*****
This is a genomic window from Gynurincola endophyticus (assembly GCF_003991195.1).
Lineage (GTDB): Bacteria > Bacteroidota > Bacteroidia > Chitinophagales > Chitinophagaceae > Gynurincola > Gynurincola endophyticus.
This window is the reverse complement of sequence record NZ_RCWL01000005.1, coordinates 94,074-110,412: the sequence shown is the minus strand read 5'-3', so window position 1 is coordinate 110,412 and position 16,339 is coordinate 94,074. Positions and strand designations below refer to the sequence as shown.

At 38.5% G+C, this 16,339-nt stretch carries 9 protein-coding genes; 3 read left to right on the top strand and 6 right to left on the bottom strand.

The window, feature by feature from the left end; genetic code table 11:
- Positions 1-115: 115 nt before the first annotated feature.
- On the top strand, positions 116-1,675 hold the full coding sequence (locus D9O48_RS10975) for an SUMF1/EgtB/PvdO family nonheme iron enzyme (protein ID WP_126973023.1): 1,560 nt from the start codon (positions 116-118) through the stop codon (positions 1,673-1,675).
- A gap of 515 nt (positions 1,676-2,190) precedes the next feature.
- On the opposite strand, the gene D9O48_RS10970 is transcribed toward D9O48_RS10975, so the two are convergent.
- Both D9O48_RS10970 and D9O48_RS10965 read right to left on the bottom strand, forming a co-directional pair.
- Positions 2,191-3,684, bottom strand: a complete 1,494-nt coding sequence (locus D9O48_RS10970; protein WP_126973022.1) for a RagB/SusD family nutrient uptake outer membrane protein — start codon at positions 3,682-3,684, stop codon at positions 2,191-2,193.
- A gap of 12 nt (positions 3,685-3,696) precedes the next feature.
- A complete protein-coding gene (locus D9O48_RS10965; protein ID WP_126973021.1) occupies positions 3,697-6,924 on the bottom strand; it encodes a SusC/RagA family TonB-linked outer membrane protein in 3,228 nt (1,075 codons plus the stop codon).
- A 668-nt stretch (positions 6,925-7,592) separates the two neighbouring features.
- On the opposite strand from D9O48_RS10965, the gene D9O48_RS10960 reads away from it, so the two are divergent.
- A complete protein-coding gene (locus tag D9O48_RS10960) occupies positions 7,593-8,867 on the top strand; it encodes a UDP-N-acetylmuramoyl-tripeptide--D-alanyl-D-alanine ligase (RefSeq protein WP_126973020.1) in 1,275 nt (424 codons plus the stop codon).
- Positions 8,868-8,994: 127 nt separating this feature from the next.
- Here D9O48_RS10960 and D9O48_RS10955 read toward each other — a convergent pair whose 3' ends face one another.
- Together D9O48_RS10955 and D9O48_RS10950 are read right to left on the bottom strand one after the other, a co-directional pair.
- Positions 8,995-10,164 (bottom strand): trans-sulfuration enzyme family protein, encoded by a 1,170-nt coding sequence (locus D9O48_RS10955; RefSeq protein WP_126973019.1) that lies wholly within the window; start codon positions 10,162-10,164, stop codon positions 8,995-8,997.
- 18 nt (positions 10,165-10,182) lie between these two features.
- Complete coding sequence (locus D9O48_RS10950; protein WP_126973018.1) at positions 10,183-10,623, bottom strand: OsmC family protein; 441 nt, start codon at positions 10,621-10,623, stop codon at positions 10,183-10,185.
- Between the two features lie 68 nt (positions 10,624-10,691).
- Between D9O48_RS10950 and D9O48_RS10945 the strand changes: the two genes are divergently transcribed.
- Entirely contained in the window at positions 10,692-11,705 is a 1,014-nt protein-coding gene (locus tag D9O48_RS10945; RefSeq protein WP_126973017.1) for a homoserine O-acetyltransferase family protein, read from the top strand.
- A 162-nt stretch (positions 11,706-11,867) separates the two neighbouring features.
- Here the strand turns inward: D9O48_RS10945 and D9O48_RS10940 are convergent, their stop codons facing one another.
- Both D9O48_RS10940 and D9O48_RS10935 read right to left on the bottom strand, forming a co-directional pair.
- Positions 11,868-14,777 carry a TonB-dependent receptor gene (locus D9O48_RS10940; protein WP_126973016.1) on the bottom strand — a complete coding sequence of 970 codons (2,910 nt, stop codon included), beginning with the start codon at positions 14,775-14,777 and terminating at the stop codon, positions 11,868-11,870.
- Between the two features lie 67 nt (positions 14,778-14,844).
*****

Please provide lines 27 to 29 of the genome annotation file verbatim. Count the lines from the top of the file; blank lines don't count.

- Here the strand turns inward: D9O48_RS10945 and D9O48_RS10940 are convergent, their stop codons facing one another.
- Both D9O48_RS10940 and D9O48_RS10935 read right to left on the bottom strand, forming a co-directional pair.
- Positions 11,868-14,777 carry a TonB-dependent receptor gene (locus D9O48_RS10940; protein WP_126973016.1) on the bottom strand — a complete coding sequence of 970 codons (2,910 nt, stop codon included), beginning with the start codon at positions 14,775-14,777 and terminating at the stop codon, positions 11,868-11,870.